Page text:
Visualization and Simulation of Robotic/UFS*Stephanie Coquia, Todd C. Doehring, M.S., Lars G. Gilbertson, Ph.D.
Testing System: Registration of Lumbar FSU**
Testing System: Registration of Lumbar FSU**
Musculoskeletal Research Center
Department of Orthopaedic Surgery
University of Pittsburgh Medical Center, PA
* Universal Force-Moment Sensor
** Functional Spinal Unit
** Functional Spinal Unit
IntroductionA functional spinal unit (FSU) is the smallest segment of the spine that exhibits the biomechanical characteristics of the entire spine. One FSU consists of two vertebrae, the intervertebral disc, and the interconnecting ligaments. The Spine Research Group has previously performed experiments on the flexion/extension characteristics of the lumbar FSU using the robotic/UFS testing system . However, registration of the specimen with respect to the robot was not done. Registration of the specimen with respect to the robot coordinate system is important for knowing exactly where the specimen and its components are in relation to the robot. Accurate specimen registration will allow calculation of the load-displacement response of individual FSU component structures. The elongation of the various ligaments can be determined and the deformation of the disc can also be estimated. Registration will also allow determination of the facet contact area.
ObjectiveThe objective of my summer project was to develop an experimental and analytical method to register specimen geometry (FSU) with respect to the robotic end-effector and UFS coordinate systems. To validate the method, a simple physical model was developed and tested.
Methods and MaterialsFabrication of Physical Model of FSU
For this "proof of concept" study, a simple physical model of an FSU was first constructed (Figure 1). Starting from two sawbone vertebrae, two layers of mousepad were used to represent the intervertebral disc. Cable ties were used to model ligaments and registration blocks were added. Dice blanks kindly provided by Midwest Game Supply Company (Kearney, MO) were used as registration blocks. The entire FSU was connected by a nylon bungee cord.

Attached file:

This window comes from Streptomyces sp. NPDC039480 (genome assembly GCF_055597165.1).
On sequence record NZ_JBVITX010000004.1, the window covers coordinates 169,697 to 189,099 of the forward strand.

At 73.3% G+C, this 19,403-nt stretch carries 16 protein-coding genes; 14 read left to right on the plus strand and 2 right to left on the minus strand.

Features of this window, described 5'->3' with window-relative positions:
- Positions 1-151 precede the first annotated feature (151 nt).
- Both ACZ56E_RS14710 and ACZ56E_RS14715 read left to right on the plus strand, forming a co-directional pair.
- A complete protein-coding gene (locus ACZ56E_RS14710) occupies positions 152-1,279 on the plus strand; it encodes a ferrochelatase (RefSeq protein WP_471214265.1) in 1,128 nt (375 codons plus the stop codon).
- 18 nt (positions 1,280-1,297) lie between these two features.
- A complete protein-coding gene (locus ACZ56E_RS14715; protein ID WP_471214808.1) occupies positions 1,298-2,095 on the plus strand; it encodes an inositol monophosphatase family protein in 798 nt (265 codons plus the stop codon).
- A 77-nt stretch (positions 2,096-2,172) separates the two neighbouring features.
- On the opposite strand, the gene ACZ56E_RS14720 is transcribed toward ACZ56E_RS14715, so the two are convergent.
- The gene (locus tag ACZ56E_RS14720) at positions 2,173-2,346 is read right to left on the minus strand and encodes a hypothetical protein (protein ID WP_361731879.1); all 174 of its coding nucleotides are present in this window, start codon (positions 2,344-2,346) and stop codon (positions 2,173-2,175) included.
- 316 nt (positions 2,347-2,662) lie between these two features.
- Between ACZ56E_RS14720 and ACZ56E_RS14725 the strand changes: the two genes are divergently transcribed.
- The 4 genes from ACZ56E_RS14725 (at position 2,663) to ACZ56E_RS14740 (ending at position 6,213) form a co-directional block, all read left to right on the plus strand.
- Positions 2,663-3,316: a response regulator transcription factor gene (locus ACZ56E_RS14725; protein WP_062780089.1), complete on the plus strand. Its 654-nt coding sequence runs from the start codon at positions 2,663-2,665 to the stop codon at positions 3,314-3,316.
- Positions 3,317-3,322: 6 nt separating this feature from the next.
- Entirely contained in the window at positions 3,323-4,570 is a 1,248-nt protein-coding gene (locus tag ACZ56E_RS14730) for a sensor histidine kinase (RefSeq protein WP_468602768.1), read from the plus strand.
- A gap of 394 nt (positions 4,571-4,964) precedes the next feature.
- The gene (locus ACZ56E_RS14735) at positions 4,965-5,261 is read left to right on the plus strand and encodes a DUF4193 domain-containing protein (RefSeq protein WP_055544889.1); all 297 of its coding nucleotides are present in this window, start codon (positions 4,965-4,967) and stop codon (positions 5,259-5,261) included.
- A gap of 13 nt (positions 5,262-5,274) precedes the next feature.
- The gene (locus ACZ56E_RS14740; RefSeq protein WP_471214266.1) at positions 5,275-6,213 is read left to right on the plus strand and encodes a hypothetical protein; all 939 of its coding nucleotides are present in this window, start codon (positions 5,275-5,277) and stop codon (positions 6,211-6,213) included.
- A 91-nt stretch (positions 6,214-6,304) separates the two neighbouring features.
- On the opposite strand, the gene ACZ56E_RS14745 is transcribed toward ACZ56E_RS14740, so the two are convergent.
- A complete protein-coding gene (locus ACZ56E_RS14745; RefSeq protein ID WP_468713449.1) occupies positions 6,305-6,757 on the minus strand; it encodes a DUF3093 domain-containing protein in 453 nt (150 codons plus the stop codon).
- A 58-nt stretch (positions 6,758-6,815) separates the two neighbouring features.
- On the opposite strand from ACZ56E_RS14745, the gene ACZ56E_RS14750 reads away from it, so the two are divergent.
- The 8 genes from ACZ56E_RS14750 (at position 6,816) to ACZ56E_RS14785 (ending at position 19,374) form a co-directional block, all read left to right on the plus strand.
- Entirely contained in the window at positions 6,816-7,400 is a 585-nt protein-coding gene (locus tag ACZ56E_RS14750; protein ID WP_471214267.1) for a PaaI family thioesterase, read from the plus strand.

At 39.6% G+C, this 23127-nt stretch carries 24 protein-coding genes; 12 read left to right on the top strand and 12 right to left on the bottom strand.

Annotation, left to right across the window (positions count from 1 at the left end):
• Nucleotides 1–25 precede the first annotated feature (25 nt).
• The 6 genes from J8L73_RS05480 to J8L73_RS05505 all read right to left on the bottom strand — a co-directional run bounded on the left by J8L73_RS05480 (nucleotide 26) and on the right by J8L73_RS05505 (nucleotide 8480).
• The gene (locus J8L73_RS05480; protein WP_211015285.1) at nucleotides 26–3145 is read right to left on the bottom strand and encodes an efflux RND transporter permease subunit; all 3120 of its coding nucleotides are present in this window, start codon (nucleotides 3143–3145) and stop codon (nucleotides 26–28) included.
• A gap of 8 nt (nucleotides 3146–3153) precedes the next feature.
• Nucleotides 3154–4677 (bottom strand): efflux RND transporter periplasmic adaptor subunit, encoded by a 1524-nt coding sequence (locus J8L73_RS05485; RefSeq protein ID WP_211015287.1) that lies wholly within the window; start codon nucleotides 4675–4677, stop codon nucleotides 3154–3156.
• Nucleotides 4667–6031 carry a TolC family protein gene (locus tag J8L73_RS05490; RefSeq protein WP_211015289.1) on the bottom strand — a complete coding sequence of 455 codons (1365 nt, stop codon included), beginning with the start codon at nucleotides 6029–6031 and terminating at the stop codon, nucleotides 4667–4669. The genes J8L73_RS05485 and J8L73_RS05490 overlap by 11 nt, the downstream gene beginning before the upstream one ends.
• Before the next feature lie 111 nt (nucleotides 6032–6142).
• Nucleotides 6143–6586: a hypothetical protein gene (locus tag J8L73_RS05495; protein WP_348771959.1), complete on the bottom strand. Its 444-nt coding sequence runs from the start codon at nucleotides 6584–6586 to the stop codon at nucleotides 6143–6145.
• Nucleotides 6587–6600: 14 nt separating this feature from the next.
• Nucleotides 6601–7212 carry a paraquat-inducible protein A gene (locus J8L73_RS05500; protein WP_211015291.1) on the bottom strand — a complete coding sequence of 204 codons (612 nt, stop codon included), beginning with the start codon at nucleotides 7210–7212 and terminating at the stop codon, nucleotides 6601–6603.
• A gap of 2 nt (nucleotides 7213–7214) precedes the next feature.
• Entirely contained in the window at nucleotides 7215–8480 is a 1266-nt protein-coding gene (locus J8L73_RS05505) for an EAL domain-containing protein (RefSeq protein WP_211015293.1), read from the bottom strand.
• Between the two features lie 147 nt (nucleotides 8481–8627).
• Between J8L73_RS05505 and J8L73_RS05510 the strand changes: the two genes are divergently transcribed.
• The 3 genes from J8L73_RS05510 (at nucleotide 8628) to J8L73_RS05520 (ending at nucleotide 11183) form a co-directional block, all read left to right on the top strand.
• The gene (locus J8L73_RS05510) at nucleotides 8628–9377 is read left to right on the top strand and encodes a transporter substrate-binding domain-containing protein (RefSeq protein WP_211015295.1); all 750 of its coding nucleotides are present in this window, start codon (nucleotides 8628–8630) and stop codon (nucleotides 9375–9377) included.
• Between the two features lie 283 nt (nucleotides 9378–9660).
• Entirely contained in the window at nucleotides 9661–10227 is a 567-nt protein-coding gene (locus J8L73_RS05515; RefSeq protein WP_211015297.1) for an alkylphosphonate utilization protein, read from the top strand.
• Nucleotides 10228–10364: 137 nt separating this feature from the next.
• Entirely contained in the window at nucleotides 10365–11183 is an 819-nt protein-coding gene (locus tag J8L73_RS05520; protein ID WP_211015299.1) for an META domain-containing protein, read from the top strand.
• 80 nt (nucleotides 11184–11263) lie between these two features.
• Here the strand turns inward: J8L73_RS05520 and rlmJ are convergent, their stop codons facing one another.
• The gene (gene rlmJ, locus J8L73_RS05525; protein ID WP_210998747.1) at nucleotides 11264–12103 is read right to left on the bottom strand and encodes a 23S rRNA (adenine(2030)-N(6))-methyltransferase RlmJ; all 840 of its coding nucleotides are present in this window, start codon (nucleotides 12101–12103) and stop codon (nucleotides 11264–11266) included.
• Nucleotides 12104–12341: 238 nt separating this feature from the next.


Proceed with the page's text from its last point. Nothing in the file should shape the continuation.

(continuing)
Figure 1. Schematic of physical model (illustration by Maura George, 2000).
The next part of the project involved creating a virtual model of the FSU. Normally, CT scans of the specimen would be used to reconstruct the geometry of the vertebrae on the computer. In the current study, an existing computer model vertebra was modified to match the geometry of each of the vertebrae of the physical model. To modify the existing geometry, the geometry of each sawbone vertebra had to be measured first. Using MicroscribeTM, a 3-D geometry measurement device, points on the surfaces of each sawbone vertebra were digitized. The coordinates of these points were imported into a solid modeling software program (Caligari TrueSpaceTM). Each pointÕs coordinates were represented as a 1 mm sphere to show the digitized point with respect to the surface of the model. Using editing options in TrueSpaceTM, the mesh of the existing computer model was modified to best fit the set of spheres. This entire procedure was done for each vertebra. A similar process was followed to add the registration blocks to the computer models.
The addition of registration blocks served several purposes. By setting up a local coordinate system for each block, the two vertebrae in the virtual model were aligned. In addition, these local coordinate systems were used to relate the specimen to the robot end-effector and UFS coordinate systems through transformation matrices.
Establishment of local coordinate systems required digitization of the anterior, inferior, and lateral faces of the registration blocks followed by the use of a MathematicaTM program called "Planefitter.nb" (developed by James Pfaeffle, Ph.D. and the Upper Extremity Group at the MSRC). This program calculated a local coordinate system on each block with its origin at the intersection of the anterior, inferior, and lateral faces of the block. In addition, the program computed the direction cosine matrix and the x, y, and z coordinates of the origin of the local coordinate system on each block with respect to the Microscribe coordinate system.